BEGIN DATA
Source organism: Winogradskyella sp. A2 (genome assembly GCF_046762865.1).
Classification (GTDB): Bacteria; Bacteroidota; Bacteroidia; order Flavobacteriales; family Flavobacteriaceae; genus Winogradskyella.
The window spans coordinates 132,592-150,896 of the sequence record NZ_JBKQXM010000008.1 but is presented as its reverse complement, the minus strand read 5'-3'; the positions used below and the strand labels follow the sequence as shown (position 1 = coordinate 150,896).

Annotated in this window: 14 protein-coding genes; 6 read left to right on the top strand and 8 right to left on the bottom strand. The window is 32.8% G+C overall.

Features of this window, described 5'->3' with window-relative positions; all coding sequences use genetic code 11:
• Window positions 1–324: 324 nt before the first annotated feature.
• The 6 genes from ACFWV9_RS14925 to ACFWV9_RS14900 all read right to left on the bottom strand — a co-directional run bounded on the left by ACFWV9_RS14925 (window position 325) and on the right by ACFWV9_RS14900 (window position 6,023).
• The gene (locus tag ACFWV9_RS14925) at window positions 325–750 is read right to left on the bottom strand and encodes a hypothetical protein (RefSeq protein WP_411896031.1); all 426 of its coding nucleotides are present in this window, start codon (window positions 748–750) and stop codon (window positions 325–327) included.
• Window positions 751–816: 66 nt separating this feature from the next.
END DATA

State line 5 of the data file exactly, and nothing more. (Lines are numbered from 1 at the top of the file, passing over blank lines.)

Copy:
Features of this window, described 5'->3' with window-relative positions; all coding sequences use genetic code 11: